Book Review: The New Jim Crow: Mass Incarceration in the Age of Colorblindness
Nick J. Sciullo
December 2, 2012
91 Texas Law Review Dicta, 2012
Many in the legal academy have heard of Michelle Alexander’s new book, The New Jim Crow: Mass Incarceration in an Age of Colorblindness. It has been making waves. One need only attend any number of legal conferences in the past year or so, or read through the footnotes in recent law review articles. Furthermore, this book has been reviewed in journals from a number of academic fields, suggesting Alexander has provided a text with profound insights across the university and public spheres. While I will briefly talk about the book as a book, I will spend the majority of this essay discussing the book’s contribution to the larger discussion of the role penal institutions have in society. To do this, I will consider what contributions Alexander makes in light of Michel Foucault’s Discipline and Punish: The Birth of the Prison and Loïc Wacquant’s writings on prisons. My references to these texts will not be extensive given the space restraints of this forum, but I hope to open a discussion about the relevance of Alexander’s text to broader critical interpretations of prison history.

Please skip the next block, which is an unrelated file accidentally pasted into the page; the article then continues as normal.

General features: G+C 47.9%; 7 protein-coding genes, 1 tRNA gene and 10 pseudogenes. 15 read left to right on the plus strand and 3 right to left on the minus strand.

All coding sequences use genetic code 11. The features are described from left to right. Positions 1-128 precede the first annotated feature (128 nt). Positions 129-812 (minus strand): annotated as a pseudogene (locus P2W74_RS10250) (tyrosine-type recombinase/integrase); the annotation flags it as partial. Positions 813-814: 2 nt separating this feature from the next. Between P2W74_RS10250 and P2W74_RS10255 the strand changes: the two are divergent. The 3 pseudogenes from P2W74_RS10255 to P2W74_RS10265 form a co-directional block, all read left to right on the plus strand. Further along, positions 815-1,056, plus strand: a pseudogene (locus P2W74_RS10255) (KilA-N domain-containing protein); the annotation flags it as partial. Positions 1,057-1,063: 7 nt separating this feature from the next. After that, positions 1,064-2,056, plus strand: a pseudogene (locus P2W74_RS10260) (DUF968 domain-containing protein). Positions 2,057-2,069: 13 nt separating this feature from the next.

Number of Pages in PDF File: 6
Keywords: Michelle Alexander, New Jim Crow, Nick J. Sciullo, race, Foucault, critical race theory, Wacquant, prison, color blind, mass incarceration
Date posted: December 2, 2012
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